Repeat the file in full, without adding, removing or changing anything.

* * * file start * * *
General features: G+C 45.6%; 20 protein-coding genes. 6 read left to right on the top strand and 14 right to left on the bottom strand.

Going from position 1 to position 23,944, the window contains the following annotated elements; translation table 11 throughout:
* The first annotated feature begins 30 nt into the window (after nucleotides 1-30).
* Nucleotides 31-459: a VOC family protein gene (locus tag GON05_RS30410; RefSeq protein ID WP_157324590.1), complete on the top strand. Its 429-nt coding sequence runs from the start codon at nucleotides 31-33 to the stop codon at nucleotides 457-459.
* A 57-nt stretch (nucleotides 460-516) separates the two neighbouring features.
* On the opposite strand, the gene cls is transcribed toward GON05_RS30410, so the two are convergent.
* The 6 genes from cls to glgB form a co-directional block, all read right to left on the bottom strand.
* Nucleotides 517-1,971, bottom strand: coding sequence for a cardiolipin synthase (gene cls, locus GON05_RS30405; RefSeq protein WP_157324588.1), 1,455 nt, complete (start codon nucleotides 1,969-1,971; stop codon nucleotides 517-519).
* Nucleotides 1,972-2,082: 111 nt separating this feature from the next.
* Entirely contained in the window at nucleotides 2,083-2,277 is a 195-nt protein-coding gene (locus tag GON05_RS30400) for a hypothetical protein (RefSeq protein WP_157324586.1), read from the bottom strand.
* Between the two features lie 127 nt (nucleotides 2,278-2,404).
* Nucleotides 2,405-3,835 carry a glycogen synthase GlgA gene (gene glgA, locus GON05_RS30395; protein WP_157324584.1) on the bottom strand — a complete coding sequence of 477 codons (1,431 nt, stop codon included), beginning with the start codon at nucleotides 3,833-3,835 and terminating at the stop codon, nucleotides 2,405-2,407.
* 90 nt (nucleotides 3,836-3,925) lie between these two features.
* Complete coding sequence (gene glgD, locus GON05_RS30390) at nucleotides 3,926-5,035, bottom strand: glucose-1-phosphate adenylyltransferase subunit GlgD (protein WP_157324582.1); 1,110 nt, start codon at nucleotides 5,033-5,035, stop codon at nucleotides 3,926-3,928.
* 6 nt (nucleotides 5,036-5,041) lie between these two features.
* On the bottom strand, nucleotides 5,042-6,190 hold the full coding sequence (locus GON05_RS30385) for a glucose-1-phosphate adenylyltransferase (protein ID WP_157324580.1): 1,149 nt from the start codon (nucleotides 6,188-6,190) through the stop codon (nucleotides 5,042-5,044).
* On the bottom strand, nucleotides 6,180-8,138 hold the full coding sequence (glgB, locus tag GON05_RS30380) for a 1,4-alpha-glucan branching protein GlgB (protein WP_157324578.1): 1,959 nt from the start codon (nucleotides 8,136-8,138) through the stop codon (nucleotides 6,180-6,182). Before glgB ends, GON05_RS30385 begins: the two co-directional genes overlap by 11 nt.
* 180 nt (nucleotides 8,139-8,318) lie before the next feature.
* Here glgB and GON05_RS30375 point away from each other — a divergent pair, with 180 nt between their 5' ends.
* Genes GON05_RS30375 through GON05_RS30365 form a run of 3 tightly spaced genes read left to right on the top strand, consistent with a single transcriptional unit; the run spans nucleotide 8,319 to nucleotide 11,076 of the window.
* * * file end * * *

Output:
General features: G+C 45.6%; 20 protein-coding genes. 6 read left to right on the top strand and 14 right to left on the bottom strand.

Going from position 1 to position 23,944, the window contains the following annotated elements; translation table 11 throughout:
* The first annotated feature begins 30 nt into the window (after nucleotides 1-30).
* Nucleotides 31-459: a VOC family protein gene (locus tag GON05_RS30410; RefSeq protein ID WP_157324590.1), complete on the top strand. Its 429-nt coding sequence runs from the start codon at nucleotides 31-33 to the stop codon at nucleotides 457-459.
* A 57-nt stretch (nucleotides 460-516) separates the two neighbouring features.
* On the opposite strand, the gene cls is transcribed toward GON05_RS30410, so the two are convergent.
* The 6 genes from cls to glgB form a co-directional block, all read right to left on the bottom strand.
* Nucleotides 517-1,971, bottom strand: coding sequence for a cardiolipin synthase (gene cls, locus GON05_RS30405; RefSeq protein WP_157324588.1), 1,455 nt, complete (start codon nucleotides 1,969-1,971; stop codon nucleotides 517-519).
* Nucleotides 1,972-2,082: 111 nt separating this feature from the next.
* Entirely contained in the window at nucleotides 2,083-2,277 is a 195-nt protein-coding gene (locus tag GON05_RS30400) for a hypothetical protein (RefSeq protein WP_157324586.1), read from the bottom strand.
* Between the two features lie 127 nt (nucleotides 2,278-2,404).
* Nucleotides 2,405-3,835 carry a glycogen synthase GlgA gene (gene glgA, locus GON05_RS30395; protein WP_157324584.1) on the bottom strand — a complete coding sequence of 477 codons (1,431 nt, stop codon included), beginning with the start codon at nucleotides 3,833-3,835 and terminating at the stop codon, nucleotides 2,405-2,407.
* 90 nt (nucleotides 3,836-3,925) lie between these two features.
* Complete coding sequence (gene glgD, locus GON05_RS30390) at nucleotides 3,926-5,035, bottom strand: glucose-1-phosphate adenylyltransferase subunit GlgD (protein WP_157324582.1); 1,110 nt, start codon at nucleotides 5,033-5,035, stop codon at nucleotides 3,926-3,928.
* 6 nt (nucleotides 5,036-5,041) lie between these two features.
* On the bottom strand, nucleotides 5,042-6,190 hold the full coding sequence (locus GON05_RS30385) for a glucose-1-phosphate adenylyltransferase (protein ID WP_157324580.1): 1,149 nt from the start codon (nucleotides 6,188-6,190) through the stop codon (nucleotides 5,042-5,044).
* On the bottom strand, nucleotides 6,180-8,138 hold the full coding sequence (glgB, locus tag GON05_RS30380) for a 1,4-alpha-glucan branching protein GlgB (protein WP_157324578.1): 1,959 nt from the start codon (nucleotides 8,136-8,138) through the stop codon (nucleotides 6,180-6,182). Before glgB ends, GON05_RS30385 begins: the two co-directional genes overlap by 11 nt.
* 180 nt (nucleotides 8,139-8,318) lie before the next feature.
* Here glgB and GON05_RS30375 point away from each other — a divergent pair, with 180 nt between their 5' ends.
* Genes GON05_RS30375 through GON05_RS30365 form a run of 3 tightly spaced genes read left to right on the top strand, consistent with a single transcriptional unit; the run spans nucleotide 8,319 to nucleotide 11,076 of the window.